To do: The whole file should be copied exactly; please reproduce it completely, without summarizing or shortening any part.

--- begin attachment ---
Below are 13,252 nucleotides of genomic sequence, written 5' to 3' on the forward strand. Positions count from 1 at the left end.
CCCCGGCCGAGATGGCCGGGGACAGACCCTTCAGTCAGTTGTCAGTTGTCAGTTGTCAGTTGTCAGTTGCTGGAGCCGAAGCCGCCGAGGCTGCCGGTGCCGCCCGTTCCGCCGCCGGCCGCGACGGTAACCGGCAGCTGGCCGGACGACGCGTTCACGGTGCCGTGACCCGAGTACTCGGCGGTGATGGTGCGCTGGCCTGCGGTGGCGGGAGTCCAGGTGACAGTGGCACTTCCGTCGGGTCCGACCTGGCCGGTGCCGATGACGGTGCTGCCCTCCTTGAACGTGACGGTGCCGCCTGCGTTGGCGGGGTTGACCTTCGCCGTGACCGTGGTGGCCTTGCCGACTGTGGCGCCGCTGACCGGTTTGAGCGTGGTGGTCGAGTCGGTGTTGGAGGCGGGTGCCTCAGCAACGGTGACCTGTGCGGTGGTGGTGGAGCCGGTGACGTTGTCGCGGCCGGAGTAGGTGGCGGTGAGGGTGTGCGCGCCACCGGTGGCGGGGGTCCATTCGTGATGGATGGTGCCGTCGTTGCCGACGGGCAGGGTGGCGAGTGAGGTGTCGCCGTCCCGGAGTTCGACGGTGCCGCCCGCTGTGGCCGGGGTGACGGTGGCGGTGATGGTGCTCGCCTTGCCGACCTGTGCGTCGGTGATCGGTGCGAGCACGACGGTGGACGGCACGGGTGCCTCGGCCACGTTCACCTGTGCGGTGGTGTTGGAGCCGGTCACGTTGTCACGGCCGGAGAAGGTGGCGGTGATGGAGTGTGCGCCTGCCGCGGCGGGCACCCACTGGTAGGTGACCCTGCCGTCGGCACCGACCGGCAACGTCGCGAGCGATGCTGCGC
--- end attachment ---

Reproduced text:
Below are 13,252 nucleotides of genomic sequence, written 5' to 3' on the forward strand. Positions count from 1 at the left end.
CCCCGGCCGAGATGGCCGGGGACAGACCCTTCAGTCAGTTGTCAGTTGTCAGTTGTCAGTTGTCAGTTGCTGGAGCCGAAGCCGCCGAGGCTGCCGGTGCCGCCCGTTCCGCCGCCGGCCGCGACGGTAACCGGCAGCTGGCCGGACGACGCGTTCACGGTGCCGTGACCCGAGTACTCGGCGGTGATGGTGCGCTGGCCTGCGGTGGCGGGAGTCCAGGTGACAGTGGCACTTCCGTCGGGTCCGACCTGGCCGGTGCCGATGACGGTGCTGCCCTCCTTGAACGTGACGGTGCCGCCTGCGTTGGCGGGGTTGACCTTCGCCGTGACCGTGGTGGCCTTGCCGACTGTGGCGCCGCTGACCGGTTTGAGCGTGGTGGTCGAGTCGGTGTTGGAGGCGGGTGCCTCAGCAACGGTGACCTGTGCGGTGGTGGTGGAGCCGGTGACGTTGTCGCGGCCGGAGTAGGTGGCGGTGAGGGTGTGCGCGCCACCGGTGGCGGGGGTCCATTCGTGATGGATGGTGCCGTCGTTGCCGACGGGCAGGGTGGCGAGTGAGGTGTCGCCGTCCCGGAGTTCGACGGTGCCGCCCGCTGTGGCCGGGGTGACGGTGGCGGTGATGGTGCTCGCCTTGCCGACCTGTGCGTCGGTGATCGGTGCGAGCACGACGGTGGACGGCACGGGTGCCTCGGCCACGTTCACCTGTGCGGTGGTGTTGGAGCCGGTCACGTTGTCACGGCCGGAGAAGGTGGCGGTGATGGAGTGTGCGCCTGCCGCGGCGGGCACCCACTGGTAGGTGACCCTGCCGTCGGCACCGACCGGCAACGTCGCGAGCGATGCTGCGC